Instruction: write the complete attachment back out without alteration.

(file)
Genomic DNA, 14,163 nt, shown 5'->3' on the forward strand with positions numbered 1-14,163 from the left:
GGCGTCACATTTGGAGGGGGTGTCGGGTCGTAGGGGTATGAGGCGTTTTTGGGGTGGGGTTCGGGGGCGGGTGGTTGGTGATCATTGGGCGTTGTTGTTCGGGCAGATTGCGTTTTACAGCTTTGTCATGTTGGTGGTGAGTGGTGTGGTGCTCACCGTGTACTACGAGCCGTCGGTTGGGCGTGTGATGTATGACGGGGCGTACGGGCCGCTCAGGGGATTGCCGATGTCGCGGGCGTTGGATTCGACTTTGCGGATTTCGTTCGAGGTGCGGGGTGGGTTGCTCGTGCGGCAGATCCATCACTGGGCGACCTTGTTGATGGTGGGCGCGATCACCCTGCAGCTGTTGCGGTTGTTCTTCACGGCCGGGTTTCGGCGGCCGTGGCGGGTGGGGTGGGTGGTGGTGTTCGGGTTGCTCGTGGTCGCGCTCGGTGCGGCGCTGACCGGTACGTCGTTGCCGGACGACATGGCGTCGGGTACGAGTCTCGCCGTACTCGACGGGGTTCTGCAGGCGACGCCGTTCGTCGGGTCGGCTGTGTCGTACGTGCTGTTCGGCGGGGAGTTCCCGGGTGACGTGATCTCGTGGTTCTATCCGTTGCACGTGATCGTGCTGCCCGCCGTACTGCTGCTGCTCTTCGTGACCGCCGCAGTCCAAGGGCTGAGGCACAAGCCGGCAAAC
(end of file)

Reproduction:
Genomic DNA, 14,163 nt, shown 5'->3' on the forward strand with positions numbered 1-14,163 from the left:
GGCGTCACATTTGGAGGGGGTGTCGGGTCGTAGGGGTATGAGGCGTTTTTGGGGTGGGGTTCGGGGGCGGGTGGTTGGTGATCATTGGGCGTTGTTGTTCGGGCAGATTGCGTTTTACAGCTTTGTCATGTTGGTGGTGAGTGGTGTGGTGCTCACCGTGTACTACGAGCCGTCGGTTGGGCGTGTGATGTATGACGGGGCGTACGGGCCGCTCAGGGGATTGCCGATGTCGCGGGCGTTGGATTCGACTTTGCGGATTTCGTTCGAGGTGCGGGGTGGGTTGCTCGTGCGGCAGATCCATCACTGGGCGACCTTGTTGATGGTGGGCGCGATCACCCTGCAGCTGTTGCGGTTGTTCTTCACGGCCGGGTTTCGGCGGCCGTGGCGGGTGGGGTGGGTGGTGGTGTTCGGGTTGCTCGTGGTCGCGCTCGGTGCGGCGCTGACCGGTACGTCGTTGCCGGACGACATGGCGTCGGGTACGAGTCTCGCCGTACTCGACGGGGTTCTGCAGGCGACGCCGTTCGTCGGGTCGGCTGTGTCGTACGTGCTGTTCGGCGGGGAGTTCCCGGGTGACGTGATCTCGTGGTTCTATCCGTTGCACGTGATCGTGCTGCCCGCCGTACTGCTGCTGCTCTTCGTGACCGCCGCAGTCCAAGGGCTGAGGCACAAGCCGGCAAAC